Cook away your fears – macaroni and cheese edition

Mia is making the jump to sixth grade this year, and last night her new school held a potluck picnic at a nearby park so the new kids and parents could meet the crew, buy some used uniforms, and fill out the requisite paperwork.

Yes, you read that right: potluck.

I used to work in a kitchen, but that was years ago. I was younger, and foolish. Doing things that I didn’t really know how to do did not intimidate me. Most of my experience was behind the line at a restaurant, which is very much like working an assembly line in a factory, or heating up gruel for roughnecks in the Gulf. Since then my culinary ambition has not extended beyond scrambling some eggs or slapping some lunch meat on bread. If I ever had any skills in the kitchen, they are long gone.

Now there is only fear.

A typical cupboard in my "kitchen." The plastic pumpkin is the closest thing to anything food-related you will find in there.

My kitchen has a microwave oven, which is where all the action happens. Everything else is storage space.

My counter. None of your fruitbasket fripperies here. Behind the bottles are some volumes of witchcraft. I stay away from that shit.

I’ve been meaning to change this for a long time. Since, oh, Mia was born. She’s eleven now, so I think it’s time to start. I was going to bring something to the potluck, and it wouldn’t be bean dip. My friend A gave me a recipe for homemade macaroni and cheese, which she assured me would be easy.

“Don’t be intimidated by the roux,” she said.

Roux? That’s some old-school New Orleans shit. Real cooks fuck with roux. I was starting to get scared. But I went to the store to get the ingredients anyway. I was going to push through this. There were going to be a lot of people very happy to judge me at the picnic. I was determined to blow their minds with my mac and cheese.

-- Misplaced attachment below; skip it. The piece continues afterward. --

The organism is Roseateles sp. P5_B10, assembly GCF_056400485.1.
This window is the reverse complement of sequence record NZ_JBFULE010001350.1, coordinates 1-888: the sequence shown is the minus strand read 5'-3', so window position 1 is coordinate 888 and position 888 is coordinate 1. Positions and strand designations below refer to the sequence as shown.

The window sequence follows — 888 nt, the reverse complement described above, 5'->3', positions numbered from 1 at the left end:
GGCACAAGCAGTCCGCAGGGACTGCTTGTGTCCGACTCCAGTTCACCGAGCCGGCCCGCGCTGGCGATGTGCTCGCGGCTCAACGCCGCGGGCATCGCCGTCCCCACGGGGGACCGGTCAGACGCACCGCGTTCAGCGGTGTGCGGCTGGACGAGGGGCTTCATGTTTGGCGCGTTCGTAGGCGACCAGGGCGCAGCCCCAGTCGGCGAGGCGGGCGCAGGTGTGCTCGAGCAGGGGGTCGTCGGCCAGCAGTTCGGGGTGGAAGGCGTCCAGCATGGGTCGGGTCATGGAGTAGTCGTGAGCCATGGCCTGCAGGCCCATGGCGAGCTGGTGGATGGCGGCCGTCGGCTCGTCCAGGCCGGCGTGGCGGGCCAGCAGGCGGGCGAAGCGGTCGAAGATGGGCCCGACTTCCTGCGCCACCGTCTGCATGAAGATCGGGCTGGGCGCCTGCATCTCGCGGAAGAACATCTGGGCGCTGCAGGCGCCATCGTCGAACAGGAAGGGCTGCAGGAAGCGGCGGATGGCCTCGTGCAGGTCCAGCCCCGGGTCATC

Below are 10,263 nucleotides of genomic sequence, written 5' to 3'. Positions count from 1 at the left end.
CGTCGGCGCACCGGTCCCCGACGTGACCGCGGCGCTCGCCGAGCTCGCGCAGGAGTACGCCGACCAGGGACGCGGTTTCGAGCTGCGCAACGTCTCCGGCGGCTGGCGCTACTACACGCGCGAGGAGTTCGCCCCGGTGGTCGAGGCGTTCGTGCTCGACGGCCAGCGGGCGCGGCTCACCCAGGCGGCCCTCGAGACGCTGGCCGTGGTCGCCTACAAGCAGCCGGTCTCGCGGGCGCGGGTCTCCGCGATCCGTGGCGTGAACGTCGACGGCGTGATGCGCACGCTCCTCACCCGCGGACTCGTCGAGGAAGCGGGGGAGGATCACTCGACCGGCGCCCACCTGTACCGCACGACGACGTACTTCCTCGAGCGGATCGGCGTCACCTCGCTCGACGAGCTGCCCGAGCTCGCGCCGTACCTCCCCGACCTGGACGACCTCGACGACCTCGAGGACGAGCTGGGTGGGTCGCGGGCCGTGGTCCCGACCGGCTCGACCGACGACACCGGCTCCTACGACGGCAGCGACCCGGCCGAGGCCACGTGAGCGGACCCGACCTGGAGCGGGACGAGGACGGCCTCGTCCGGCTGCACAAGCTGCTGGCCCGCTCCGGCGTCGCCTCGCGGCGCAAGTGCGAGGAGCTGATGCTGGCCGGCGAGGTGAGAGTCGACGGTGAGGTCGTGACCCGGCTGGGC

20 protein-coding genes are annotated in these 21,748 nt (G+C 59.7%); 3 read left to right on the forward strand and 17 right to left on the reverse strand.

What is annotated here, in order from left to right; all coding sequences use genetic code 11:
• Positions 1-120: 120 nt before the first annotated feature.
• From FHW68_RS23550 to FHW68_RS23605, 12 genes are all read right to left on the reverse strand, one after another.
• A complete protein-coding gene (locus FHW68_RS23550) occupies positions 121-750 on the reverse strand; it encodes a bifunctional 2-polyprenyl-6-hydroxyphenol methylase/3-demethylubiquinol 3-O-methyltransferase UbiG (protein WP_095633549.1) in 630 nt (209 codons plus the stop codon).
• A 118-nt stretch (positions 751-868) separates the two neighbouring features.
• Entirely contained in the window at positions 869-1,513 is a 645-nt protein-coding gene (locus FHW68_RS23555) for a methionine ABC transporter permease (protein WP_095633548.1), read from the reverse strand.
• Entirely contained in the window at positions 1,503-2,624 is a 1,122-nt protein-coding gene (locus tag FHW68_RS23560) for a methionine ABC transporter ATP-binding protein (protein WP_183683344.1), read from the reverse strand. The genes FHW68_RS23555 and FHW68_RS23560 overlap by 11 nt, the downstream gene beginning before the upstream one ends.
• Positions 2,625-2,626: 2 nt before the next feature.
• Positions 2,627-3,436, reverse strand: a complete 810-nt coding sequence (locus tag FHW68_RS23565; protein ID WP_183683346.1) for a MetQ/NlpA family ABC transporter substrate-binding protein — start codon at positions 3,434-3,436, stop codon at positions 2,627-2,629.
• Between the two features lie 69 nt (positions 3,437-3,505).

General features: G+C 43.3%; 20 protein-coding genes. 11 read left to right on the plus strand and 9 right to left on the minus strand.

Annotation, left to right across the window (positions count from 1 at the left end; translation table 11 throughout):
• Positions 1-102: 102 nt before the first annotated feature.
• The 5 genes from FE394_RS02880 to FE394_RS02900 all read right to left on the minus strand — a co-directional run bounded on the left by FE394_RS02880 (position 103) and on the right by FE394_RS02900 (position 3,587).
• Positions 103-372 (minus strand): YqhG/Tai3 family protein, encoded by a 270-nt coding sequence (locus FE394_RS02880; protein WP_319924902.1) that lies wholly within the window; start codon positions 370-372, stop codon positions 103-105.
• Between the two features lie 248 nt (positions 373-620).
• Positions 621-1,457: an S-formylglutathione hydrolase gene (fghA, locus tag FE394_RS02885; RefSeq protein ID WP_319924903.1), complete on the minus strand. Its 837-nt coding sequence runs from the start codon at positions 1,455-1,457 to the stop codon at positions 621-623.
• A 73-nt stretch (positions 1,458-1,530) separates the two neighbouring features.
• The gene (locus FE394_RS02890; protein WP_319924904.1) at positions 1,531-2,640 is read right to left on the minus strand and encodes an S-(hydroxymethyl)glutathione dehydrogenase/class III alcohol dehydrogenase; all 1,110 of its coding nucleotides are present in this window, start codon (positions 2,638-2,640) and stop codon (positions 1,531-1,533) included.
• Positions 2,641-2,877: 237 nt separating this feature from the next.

I went to the tv dinner store. Apparently they sell other things too.

I had to buy basics, like flour, and salt and pepper. I thought food already came with all that stuff included. What the hell?

Get some flour, the recipe said. Look at this ridiculous selection. The rational mind breaks down. Mia in the foreground: "Daddy, I'm frightened." Me too, kiddo. Me too.

We went home, laden with foodstuffs, and I set to work. Mia patted me on the shoulder. “Congratulations, Dad, you’re actually going to finally cook something after talking about it my whole life!” Then she retreated to her room, well out of the blast zone.

In the thick of it. The laptop is there because it has the recipe onscreen and also because life is a pointless abyss if I'm not plugged in.

The recipe told me it would take me ten minutes to prepare. It took me more like twenty-five, and things did not go according to plan all the time, but it got done. The resulting batch was enough to feed two hungry people. Not enough — at all — for a potluck.

I would have included a picture of the finished product, but we ate it before I remembered to. It pretty much looked like macaroni and cheese.

So we made an emergency call to my mother and she promised to make her tater tot hotdish the next day. She did, there was plenty of it, and people devoured it. A culinary success.

I am, however, heartened by my first real kitchen experiment. I made a roux. I used pots. There was some flour involved in there somewhere. The end result both looked and tasted like macaroni and cheese. This first minor success has encouraged me to try cooking more often.

Fire, knives, and Tabasco sauce … what could possibly go wrong?


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